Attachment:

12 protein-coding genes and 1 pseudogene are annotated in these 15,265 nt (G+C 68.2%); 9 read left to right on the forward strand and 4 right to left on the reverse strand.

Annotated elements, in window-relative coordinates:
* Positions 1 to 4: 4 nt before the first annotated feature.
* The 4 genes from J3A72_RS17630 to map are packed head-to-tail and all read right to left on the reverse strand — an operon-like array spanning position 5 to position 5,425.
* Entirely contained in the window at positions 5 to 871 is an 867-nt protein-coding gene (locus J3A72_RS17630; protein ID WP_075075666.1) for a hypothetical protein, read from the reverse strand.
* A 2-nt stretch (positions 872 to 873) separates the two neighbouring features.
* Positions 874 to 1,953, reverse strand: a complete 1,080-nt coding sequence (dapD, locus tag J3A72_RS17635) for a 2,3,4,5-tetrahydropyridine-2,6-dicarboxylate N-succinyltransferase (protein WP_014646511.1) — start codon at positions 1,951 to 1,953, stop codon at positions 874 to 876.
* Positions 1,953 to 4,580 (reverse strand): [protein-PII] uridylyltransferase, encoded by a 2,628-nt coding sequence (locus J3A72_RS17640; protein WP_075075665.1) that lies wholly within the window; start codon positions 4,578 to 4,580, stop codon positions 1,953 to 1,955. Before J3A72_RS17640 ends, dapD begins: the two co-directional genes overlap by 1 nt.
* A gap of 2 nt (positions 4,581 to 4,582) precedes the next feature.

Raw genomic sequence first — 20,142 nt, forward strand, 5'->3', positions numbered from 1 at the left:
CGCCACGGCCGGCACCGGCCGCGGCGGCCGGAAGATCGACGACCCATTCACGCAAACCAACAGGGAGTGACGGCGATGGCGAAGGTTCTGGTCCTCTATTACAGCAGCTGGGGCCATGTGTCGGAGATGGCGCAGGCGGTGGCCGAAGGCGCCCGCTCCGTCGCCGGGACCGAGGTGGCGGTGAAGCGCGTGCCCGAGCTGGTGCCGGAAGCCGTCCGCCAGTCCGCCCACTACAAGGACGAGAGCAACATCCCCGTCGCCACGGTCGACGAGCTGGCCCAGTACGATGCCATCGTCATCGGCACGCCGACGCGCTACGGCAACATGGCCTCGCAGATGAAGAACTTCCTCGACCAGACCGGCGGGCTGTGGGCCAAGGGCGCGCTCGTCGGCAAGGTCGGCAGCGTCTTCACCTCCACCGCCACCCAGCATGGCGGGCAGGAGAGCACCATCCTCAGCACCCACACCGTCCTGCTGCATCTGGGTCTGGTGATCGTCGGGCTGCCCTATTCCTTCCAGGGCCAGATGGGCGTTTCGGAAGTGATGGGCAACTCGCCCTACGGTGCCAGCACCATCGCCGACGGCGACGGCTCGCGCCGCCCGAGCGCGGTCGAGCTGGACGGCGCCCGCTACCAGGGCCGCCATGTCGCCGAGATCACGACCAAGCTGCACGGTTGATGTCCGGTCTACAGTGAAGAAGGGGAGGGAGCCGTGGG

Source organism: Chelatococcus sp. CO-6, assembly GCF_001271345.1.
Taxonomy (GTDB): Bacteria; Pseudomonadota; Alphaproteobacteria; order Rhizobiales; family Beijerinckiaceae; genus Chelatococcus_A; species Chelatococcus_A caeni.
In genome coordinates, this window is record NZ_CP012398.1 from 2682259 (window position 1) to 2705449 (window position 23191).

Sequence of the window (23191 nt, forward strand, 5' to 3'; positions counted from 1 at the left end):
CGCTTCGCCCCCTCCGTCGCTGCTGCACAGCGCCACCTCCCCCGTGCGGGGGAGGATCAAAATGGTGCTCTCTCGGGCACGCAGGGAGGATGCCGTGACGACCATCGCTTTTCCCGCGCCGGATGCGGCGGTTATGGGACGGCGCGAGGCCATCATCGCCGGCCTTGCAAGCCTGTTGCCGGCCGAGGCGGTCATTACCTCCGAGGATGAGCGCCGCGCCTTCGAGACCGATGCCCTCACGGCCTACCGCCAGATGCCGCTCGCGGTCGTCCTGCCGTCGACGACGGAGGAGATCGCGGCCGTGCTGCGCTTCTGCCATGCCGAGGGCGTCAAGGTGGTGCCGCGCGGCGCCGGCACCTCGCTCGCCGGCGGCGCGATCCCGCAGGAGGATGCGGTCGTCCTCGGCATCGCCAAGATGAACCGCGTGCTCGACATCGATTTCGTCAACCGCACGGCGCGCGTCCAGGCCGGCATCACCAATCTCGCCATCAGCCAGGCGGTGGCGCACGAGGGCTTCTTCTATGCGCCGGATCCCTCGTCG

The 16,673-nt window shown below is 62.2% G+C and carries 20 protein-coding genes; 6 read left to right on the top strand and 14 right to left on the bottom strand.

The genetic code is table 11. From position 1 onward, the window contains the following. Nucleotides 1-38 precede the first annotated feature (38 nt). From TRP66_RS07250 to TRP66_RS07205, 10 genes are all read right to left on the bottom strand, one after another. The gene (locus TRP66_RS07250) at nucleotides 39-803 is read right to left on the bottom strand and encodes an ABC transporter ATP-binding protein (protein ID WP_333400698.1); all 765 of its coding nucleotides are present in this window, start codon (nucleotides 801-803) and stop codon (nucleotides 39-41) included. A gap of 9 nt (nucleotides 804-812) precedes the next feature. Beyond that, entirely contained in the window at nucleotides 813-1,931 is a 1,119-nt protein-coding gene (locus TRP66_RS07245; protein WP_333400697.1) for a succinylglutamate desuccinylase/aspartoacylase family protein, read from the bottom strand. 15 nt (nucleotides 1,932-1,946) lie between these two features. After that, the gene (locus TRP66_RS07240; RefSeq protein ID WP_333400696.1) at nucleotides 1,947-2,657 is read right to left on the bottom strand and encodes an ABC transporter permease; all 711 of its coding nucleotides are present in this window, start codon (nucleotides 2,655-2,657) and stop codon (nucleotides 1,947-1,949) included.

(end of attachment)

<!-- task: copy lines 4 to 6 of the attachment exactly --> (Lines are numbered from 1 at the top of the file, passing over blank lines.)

* The 4 genes from J3A72_RS17630 to map are packed head-to-tail and all read right to left on the reverse strand — an operon-like array spanning position 5 to position 5,425.
* Entirely contained in the window at positions 5 to 871 is an 867-nt protein-coding gene (locus J3A72_RS17630; protein ID WP_075075666.1) for a hypothetical protein, read from the reverse strand.
* A 2-nt stretch (positions 872 to 873) separates the two neighbouring features.